One of four gold medals won by American Jesse Owens during the 1936 Olympic Games in Adolf Hitler’s Nazi Germany is up for grabs at an online auction taking place now through December 7. The opening bid at GoldinAuctions.com is $250,000, but recent history tells us this very special piece of sports memorabilia could sell for $1 million or more.
Back in 2013, billionaire Ron Burkle plunked down $1.46 million for an Owens gold medal from the same Berlin Olympics. It was the highest price ever paid for a piece of Olympic memorabilia.
Owens’ performance in Berlin was one of the most significant in Olympic history because Hitler was convinced the Games would showcase what he believed was the superiority of the Aryan race. Instead, the 23-year-old son of an Alabama share cropper embarrassed the German dictator by dominating his athletes with decisive wins in the 100- and 200-meter dash, the long jump and as a member of the 4×100 meter relay team.
Of the four gold medals captured by Owens, the whereabouts of two are unknown. The one purchased by Burkle in 2013 had been gifted by Owens to his good friend, entertainer Bill “Bojangles” Robinson. The medal came to SCP Auctions via the estate of Robinson’s wife, Elaine Plaines-Robinson.
The Owens medal being offered by Goldin Auctions was most recently owned by the family of John Terpak, Sr., a weightlifter who met Owens during the 1936 Games. Owens apparently gifted the medal to Terpak in appreciation of his generosity and kindness.
Even though Owens was the first athlete in Olympic history to win four gold medals, his hero status was short-lived. According to Goldin Auctions, racial laws and cultural norms kept Owens from capitalizing on his Olympic triumphs. Because of the color of his skin, there were no corporate endorsements, high paying speaking engagements or coaching offers. Friends, such as Terpak, stepped in to ensure Owens would be financially stable.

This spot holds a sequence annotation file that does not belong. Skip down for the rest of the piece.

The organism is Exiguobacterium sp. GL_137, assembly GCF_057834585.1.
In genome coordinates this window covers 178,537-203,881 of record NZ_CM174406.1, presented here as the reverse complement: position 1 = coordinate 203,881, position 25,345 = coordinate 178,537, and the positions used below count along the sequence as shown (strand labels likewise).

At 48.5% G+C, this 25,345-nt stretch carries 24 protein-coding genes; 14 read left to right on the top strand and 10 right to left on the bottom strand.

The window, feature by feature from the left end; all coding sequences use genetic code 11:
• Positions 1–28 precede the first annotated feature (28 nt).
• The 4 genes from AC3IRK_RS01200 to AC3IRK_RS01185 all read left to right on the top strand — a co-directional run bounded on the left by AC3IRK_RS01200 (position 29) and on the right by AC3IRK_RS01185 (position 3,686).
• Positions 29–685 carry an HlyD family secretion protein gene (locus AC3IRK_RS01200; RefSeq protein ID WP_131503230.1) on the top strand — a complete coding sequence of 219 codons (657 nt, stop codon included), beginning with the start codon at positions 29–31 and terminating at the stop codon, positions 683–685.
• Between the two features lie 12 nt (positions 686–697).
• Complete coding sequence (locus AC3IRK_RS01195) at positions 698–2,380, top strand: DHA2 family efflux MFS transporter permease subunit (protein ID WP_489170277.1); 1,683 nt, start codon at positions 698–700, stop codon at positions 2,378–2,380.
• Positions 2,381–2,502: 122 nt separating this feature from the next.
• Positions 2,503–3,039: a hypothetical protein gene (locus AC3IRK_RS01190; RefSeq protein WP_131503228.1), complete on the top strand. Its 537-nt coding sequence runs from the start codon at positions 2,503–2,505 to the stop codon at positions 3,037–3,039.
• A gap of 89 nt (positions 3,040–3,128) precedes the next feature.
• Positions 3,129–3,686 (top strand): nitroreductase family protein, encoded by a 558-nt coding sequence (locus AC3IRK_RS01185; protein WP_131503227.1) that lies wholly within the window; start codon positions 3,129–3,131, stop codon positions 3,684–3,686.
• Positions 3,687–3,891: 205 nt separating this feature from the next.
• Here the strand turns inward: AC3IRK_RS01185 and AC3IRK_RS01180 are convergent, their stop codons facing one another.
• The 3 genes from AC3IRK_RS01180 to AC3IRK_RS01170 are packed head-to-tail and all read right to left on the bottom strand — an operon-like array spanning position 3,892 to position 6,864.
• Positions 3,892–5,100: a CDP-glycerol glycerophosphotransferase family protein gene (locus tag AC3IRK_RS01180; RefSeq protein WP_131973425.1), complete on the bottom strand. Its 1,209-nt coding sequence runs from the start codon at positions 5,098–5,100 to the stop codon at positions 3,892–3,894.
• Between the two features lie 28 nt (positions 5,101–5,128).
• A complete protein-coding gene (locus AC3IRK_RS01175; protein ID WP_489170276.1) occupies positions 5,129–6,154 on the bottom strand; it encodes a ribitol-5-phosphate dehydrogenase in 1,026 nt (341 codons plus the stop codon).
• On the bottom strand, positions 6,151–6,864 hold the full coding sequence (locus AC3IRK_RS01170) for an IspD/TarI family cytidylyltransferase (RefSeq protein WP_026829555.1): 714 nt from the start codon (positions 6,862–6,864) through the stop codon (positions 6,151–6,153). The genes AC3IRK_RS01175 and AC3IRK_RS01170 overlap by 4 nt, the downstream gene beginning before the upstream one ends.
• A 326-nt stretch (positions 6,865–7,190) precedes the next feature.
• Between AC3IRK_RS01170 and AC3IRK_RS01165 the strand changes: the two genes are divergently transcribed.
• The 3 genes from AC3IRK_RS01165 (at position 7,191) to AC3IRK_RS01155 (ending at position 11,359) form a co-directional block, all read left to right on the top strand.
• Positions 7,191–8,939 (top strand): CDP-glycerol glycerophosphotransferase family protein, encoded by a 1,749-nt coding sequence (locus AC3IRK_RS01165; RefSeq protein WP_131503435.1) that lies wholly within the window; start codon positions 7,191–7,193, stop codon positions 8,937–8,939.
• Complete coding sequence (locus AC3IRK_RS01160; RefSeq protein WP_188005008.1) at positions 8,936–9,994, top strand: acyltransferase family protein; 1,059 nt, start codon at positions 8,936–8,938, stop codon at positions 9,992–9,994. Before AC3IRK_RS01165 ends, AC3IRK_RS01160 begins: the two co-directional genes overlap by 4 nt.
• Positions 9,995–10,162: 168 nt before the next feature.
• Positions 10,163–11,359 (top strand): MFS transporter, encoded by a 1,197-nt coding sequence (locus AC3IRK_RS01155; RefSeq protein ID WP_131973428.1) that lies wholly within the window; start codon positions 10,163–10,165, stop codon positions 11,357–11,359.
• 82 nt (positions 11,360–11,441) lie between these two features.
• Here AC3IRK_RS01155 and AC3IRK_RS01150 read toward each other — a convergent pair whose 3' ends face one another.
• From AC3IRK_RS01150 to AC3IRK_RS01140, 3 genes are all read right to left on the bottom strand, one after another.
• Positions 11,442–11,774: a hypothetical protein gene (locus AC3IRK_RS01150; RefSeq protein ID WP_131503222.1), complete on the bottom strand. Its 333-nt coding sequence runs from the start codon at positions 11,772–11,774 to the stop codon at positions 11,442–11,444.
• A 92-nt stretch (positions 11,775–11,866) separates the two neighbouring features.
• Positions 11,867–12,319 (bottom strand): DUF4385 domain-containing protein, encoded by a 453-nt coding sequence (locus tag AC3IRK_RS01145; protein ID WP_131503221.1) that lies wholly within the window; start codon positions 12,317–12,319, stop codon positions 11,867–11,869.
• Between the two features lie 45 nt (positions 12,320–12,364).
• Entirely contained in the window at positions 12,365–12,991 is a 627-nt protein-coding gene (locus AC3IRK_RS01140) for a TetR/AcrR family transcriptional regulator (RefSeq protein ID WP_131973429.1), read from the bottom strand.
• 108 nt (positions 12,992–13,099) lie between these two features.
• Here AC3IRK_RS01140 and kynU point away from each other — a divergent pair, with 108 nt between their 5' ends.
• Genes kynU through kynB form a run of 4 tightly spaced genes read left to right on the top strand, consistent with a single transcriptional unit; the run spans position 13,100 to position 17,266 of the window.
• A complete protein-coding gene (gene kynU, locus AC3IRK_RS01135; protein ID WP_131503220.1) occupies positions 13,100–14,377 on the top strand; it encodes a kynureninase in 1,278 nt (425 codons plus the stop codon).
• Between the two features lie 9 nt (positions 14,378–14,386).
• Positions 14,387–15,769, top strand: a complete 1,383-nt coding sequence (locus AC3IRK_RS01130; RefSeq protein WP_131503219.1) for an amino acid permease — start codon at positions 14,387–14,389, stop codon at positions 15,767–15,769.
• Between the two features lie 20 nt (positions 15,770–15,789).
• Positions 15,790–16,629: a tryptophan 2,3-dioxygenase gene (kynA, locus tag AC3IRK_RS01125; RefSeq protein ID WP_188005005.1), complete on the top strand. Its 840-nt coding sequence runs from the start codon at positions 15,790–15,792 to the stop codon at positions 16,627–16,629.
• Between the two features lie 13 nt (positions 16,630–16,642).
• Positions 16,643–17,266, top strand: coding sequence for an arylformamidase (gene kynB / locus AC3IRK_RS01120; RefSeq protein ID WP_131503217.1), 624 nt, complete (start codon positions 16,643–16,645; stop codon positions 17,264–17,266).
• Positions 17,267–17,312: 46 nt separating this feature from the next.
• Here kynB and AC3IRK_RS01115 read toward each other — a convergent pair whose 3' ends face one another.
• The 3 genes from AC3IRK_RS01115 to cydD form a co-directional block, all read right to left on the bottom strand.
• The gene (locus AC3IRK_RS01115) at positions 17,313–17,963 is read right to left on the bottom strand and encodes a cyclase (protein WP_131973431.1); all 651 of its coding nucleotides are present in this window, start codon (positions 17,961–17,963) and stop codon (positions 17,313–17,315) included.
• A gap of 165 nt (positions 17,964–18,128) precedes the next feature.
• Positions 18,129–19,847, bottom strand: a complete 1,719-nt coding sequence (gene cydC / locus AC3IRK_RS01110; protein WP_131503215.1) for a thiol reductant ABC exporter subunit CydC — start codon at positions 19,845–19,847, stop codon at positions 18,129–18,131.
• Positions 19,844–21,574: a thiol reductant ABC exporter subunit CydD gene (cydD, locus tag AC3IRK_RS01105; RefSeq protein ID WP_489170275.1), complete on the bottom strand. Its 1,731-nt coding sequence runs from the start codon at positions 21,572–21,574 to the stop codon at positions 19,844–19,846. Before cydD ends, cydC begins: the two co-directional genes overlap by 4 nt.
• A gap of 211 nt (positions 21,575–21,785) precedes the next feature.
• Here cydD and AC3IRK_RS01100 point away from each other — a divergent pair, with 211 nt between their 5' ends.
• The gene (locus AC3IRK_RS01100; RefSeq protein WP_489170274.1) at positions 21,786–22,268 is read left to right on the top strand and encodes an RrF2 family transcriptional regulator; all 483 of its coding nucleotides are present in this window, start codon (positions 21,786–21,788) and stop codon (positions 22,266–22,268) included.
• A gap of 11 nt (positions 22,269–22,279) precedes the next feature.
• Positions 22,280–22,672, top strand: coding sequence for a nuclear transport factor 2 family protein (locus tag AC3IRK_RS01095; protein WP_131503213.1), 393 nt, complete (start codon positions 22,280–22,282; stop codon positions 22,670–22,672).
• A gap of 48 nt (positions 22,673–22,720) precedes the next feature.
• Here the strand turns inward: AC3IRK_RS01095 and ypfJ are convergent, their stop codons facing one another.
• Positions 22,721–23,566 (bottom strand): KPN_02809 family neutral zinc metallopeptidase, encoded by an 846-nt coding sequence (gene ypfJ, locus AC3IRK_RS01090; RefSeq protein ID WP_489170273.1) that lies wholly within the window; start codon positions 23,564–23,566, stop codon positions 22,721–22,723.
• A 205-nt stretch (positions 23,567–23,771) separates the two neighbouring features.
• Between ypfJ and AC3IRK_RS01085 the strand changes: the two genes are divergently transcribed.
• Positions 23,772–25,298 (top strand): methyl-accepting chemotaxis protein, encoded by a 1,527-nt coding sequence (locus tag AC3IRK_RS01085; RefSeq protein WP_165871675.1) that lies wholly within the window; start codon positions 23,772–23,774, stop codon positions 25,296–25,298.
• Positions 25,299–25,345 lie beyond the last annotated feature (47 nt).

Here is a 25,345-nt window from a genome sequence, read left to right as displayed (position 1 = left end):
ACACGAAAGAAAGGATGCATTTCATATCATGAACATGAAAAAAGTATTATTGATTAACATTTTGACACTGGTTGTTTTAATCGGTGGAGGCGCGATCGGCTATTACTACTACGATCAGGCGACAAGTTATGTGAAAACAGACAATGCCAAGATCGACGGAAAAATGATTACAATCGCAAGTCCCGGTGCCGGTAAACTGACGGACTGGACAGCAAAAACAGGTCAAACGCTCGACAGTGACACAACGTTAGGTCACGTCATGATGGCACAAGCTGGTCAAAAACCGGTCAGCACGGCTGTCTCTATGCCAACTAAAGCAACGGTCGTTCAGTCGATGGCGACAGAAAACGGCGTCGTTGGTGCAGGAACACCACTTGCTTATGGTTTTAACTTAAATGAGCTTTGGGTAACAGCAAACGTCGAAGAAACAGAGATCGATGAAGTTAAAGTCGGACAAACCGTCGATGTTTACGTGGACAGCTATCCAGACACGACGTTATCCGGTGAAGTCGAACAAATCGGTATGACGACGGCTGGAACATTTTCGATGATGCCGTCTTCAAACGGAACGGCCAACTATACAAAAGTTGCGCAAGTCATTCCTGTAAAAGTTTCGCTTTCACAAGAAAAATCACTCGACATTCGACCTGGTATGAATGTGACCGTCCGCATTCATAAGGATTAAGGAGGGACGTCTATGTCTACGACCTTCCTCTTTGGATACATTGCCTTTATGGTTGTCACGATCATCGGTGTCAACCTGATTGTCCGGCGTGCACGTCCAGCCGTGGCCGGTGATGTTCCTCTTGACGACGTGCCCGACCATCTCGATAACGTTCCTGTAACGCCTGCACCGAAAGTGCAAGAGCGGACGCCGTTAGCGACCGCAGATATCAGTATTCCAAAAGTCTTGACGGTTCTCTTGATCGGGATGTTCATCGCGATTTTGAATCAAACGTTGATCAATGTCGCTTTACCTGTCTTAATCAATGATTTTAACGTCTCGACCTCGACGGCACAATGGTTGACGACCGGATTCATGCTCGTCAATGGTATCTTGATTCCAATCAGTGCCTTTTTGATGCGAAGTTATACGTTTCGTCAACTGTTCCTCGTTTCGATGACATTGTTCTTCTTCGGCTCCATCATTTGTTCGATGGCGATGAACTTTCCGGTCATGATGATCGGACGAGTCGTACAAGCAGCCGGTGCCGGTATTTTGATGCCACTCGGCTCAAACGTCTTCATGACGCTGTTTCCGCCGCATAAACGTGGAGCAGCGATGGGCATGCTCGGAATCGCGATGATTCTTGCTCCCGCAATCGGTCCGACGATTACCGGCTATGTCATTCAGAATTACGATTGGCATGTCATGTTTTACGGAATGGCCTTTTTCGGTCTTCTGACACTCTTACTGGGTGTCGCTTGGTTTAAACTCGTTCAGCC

As early as 1954, Terpak arranged for Owens to appear at speaking events in his native Pennsylvania, and the legendary Olympian was invited back many times over the next decade. Owens passed away in 1980 and Terpak passed away in 1993.
Owens’ 55mm medal features Giuseppe Cassioli’s famous “Trionfo” design, which was showcased on the Summer Olympic medals from 1928 through 1968. The obverse depicts Nike, the Greek Winged Goddess of Victory, holding a palm in her left hand and a winner’s crown in her right, with the Colosseum in the background. The reverse shows a jubilant crowd carrying a triumphant athlete.
“No athletic award carries the same historical weight and value as Jesse Owens’ gold medal-winning performance at the 1936 Olympics, for no athlete ever achieved nor proved as much as Owens did during those Games,” said Ken Goldin, Founder of Goldin Auctions. “Even though we have offered at auction some of the most iconic sports collectibles, it is the highest honor to share this museum-worthy item with the world.”
Interestingly, the last Olympic gold medal made of pure gold was awarded in 1912. Starting in 1916, the gold medals were made from gilded silver (92.5% silver, plated with six grams of gold).
Owens’ 1936 gold medal weighed 71 grams. So, at today’s valuations, the precious metal content would be worth less then $40 in silver and about $309 in gold.
Credits: Gold medals courtesy of Golden Auctions. Long jump photo by Bundesarchiv, Bild 183-R96374 / CC-BY-SA 3.0 [CC BY-SA 3.0 de], via Wikimedia Commons. Photo of U.S. Olympic team sprinters (from left) Jesse Owens, Ralph Metcalfe and Frank Wykoff on the deck of the S.S. Manhattan before they sailed for Germany to compete in the 1936 Olympics by the Associated Press [Public domain], via Wikimedia Commons.
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